The world of young sneaker fans is being revolutionized by a slew of new apps and sites from brands and startups digitizing the culture to cater to young consumers’ hunger for a product.
The world of sneakerheads is dominated by young male consumers, who passionately follow the industry, and influence it at the same time. But in a short amount of time, the niche but passionate culture has been becoming a more digital one. All Millennials and teens are growing up in a time when they can connect with those who share their interests, no matter how specific, online at any time. And once a brand sees that interest, they can respond with tools and tech that cater to any sub-group. That’s just what’s happening in the sneakerhead world, making it an interesting case study on the relationship between brands and super-target audiences, and the opportunities that exist within a passionate young fan base. Here are three examples of the new digitization of sneakerhead culture that examplify how small but powerful groups can be reached:
A certain mobile dating app’s success with young consumers has led to “the Tinder effect,” and swipe right/swipe left design is becoming a go-to design for apps that want to get the attention of Millennials and teens. “It’s like Tinder for…” has quickly become a phrase used to describe up and coming mobile startups simplifying processes and using the addictive swipe design to hook young users. Slang is the latest to be compared to the dating app. The startup is the “Tinder for sneakers,” providing a platform for sneakerheads to sell and buy high-end kicks in a swipe-right-swipe-left shopping format. Users can browse a feed of collectable sneakers being sold by other Slang members, and those who create a posting for sneaks on slang will have their listing posted anywhere that sneakers are sold to optimize the peer-to-peer retail process. The focused nature of the app cuts out the need to hunt for buyers and sellers on bigger resale sites like ebay, and instead creates a feed of exactly what users are looking for, connecting them with only those who share their passion for kicks.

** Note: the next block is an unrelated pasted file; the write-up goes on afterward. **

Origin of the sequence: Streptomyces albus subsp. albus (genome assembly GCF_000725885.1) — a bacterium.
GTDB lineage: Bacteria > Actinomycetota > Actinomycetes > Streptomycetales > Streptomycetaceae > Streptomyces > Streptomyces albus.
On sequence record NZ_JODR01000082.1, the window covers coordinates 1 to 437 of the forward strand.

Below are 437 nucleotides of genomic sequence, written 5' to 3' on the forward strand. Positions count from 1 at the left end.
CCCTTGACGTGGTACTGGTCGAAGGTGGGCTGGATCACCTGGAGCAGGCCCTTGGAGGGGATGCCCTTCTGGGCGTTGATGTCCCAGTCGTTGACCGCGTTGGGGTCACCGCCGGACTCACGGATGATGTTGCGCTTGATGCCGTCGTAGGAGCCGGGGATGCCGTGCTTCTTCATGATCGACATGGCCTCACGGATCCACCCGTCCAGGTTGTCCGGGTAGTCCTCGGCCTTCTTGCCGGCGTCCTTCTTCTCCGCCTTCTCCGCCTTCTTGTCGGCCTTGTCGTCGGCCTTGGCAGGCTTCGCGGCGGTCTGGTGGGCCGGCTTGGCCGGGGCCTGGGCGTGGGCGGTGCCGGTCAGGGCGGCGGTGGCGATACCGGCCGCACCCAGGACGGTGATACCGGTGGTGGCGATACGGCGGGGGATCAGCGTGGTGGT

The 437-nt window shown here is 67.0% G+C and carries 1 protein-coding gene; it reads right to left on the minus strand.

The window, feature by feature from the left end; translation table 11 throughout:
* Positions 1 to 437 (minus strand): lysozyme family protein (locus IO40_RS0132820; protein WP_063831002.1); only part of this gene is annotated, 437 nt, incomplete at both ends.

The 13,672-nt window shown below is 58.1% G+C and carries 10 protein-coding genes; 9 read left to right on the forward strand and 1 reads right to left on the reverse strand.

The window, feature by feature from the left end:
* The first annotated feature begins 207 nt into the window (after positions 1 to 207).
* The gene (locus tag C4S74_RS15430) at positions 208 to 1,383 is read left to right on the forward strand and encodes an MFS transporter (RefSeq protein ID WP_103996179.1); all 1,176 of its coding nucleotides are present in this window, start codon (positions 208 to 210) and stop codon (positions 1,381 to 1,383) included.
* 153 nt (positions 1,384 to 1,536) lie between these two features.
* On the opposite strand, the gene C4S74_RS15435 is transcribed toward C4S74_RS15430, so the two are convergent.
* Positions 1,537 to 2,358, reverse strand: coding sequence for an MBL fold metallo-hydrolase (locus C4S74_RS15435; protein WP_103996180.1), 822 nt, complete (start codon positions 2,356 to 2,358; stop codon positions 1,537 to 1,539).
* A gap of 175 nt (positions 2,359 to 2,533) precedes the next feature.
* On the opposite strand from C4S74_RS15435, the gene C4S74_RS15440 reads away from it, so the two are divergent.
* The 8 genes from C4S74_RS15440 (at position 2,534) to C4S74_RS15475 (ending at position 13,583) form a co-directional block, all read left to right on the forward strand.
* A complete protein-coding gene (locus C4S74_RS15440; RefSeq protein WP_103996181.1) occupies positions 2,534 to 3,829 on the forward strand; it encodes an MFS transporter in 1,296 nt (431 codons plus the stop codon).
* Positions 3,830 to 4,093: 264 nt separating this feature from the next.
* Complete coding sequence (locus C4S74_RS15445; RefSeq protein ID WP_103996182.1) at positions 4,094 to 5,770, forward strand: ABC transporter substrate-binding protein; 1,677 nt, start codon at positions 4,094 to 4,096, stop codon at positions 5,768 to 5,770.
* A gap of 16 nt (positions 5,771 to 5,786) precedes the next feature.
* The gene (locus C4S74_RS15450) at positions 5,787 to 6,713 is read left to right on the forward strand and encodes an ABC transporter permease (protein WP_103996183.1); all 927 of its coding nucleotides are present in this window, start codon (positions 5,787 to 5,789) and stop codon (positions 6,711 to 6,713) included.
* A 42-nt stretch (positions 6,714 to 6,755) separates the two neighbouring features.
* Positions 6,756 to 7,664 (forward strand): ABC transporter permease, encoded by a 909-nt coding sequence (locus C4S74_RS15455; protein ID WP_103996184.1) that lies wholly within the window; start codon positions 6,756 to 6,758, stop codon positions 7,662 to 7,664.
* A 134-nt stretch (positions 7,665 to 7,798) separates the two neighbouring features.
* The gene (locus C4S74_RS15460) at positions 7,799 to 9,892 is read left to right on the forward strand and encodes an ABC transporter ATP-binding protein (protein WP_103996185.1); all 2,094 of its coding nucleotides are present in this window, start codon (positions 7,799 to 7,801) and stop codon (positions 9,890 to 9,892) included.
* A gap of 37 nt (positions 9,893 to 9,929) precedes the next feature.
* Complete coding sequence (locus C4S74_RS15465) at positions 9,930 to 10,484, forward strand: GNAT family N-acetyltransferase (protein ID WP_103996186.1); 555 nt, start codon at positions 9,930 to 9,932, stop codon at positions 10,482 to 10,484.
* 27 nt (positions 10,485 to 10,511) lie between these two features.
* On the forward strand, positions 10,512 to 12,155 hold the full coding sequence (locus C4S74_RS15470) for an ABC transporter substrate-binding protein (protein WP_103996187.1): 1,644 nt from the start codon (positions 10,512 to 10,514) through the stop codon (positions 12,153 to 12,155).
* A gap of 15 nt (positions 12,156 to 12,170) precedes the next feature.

Kanye West’s sneaker collaborations with Nike were famously popular, so to handle the hype around their first design by the rapper, the Yeezy 750 Boost, Adidas created an app that could change the game for sneakerheads. Where they once would have woken up a dawn and stood in line to get their hands on one of the 9,000 pairs being released, now consumers have “a virtual line” in their hands. The app, Confirmed, is designed for selling limited edition sneakers, notifying users when a certain shoe is available in their area, and allowing them to reserve a size to purchase in person.
A slew of news sites targeting the sneakerhead crowd has emerged to keep them posted on new shoe release dates, rumors, and design information galore–and they’re doing a better job keeping in touch with their target demographic than many brands. According to Digiday, “The site gets 4 million unique visitors and 30 million pageviews a month, according to Google Analytics. And at 3.5 million followers, its Instagram presence is similarly sizable — bigger, even, than Nike’s official Jordan’s account.” Because of sites like Sneakernews, and their ever-increasing ability to find information and other fans who share their passion, the sneakerhead audience is only growing. Brands who want to get the attention of young, engaged male readers (a tricky target) are heading to sites like this one.